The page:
Wednesday, December 15, 2010

The Danes, alright? I learned it by watching the Danes!

It's snowing outside as I type this. I am riding my bike to work tomorrow. Am I crazy?

Half a million Copenhagenites couldn't be wrong:

No doubt a number of these Danes are riding on Nokian tires to keep the bike from slipping out from underneath their bodies.

I figure I could do the same:

I put 14 miles on them today. I have to say they aren't great at cruising along at 17mph on dry pavement. The bike doesn't feel as stable as I am accustomed to with [insert dry pavement-specific tire here]. The bike's responsiveness becomes sluggish. They don't like it when I lean the bike on dry pavement. They make a ridiculous noise not unlike a rusty chain on dry pavement.

I'm pretty sure the combination of carbide steel and bare concrete produces a number of high pitched whines, as I managed to scare dogs while riding with them on dry pavement.

If you ride studded Nokain tires on dry pavement, prepare to be disappointed.

However, a section of Lincoln's MoPac trail between 33rd and 35th streets was a 30 foot long skating rink on an incline. On any of the other tires I have at my disposal I'd probably be whacked out on [insert painkiller med here] and drooling on whatever dressing holds a collarbone in place.

When I get more confidence in my ability to ride on ice, I hope to resemble this Camaro, except with two wheels and a much quieter exhaust note:


  1. FYI... Copenhagen is in Denmark. Dutch people are from the Netherlands.

  2. Well, to be fair, there might be some Dutch people living in Copenhagen... They're mostly Danes, though :-)

    Dutch people also cycle in the snow.

  3. Also neither the Dutch or the Danes need to bother with winter tyres, because their cycle paths get swept and gritted regularly...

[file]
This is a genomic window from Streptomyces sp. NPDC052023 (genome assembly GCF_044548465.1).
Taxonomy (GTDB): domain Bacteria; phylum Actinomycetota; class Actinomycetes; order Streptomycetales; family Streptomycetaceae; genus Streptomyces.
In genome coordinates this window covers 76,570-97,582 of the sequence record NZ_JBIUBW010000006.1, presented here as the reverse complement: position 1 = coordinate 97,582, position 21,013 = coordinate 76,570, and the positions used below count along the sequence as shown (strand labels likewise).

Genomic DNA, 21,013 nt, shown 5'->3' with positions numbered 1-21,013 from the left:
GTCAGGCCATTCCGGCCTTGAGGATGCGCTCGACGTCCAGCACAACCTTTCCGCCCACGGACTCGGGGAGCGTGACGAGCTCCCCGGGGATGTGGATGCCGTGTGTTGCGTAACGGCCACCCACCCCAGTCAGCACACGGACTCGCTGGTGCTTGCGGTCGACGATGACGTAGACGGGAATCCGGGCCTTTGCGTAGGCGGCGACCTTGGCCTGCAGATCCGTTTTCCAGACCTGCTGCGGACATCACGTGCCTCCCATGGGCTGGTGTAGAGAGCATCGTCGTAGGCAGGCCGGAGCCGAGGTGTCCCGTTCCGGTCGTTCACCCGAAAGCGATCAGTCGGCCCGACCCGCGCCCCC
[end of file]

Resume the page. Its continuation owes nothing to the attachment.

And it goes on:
4. Glad to see you got some studded tires - I know what Nebraska winters are like as I grew up in Omaha. Even here in Chicago, a flat, bike-friendly city, we use studded bike tires (I have them on my Omafiets) because 1). Winter temperatures often fluctuate making for a nasty icy/snow mixture 2). We don't have separate plowed cycle tracks only ice-filled bike lanes. I'm guessing Lincoln is similar. We're working to make Chicago more Amsterdam-like (Dutch) or Copenhagen-y (Danish), but until then we'll just have to deal.

    Hey - have you ever been to Henderson or Holland Nebraska? Do you think those Dutch towns have cycle tracks? :-)

  5. I stand corrected, it is Denmark, not Holland. I'll fix the title in a bit.

    Ms.Ding: Lincoln has over 100 miles of in-town bike paths, they're former railroad beds. They completed the Antelope Valley creek project last year to create a main trail near NU/downtown (not to mention removing a floodplain near downtown). It cuts under several busy streets. Thanks to that and the N27th street bridge (also completed last year), I ride a grand total of 4 blocks on quiet residential streets from my house to my workplace. The rest of my 7 mile commute is on quiet bike paths in parks.

    We've got a map:

  6. I have to correct myself: The city completed the antelope valley trail this year (the drainage ditch was completed last year), the N27th bridge was finished last year.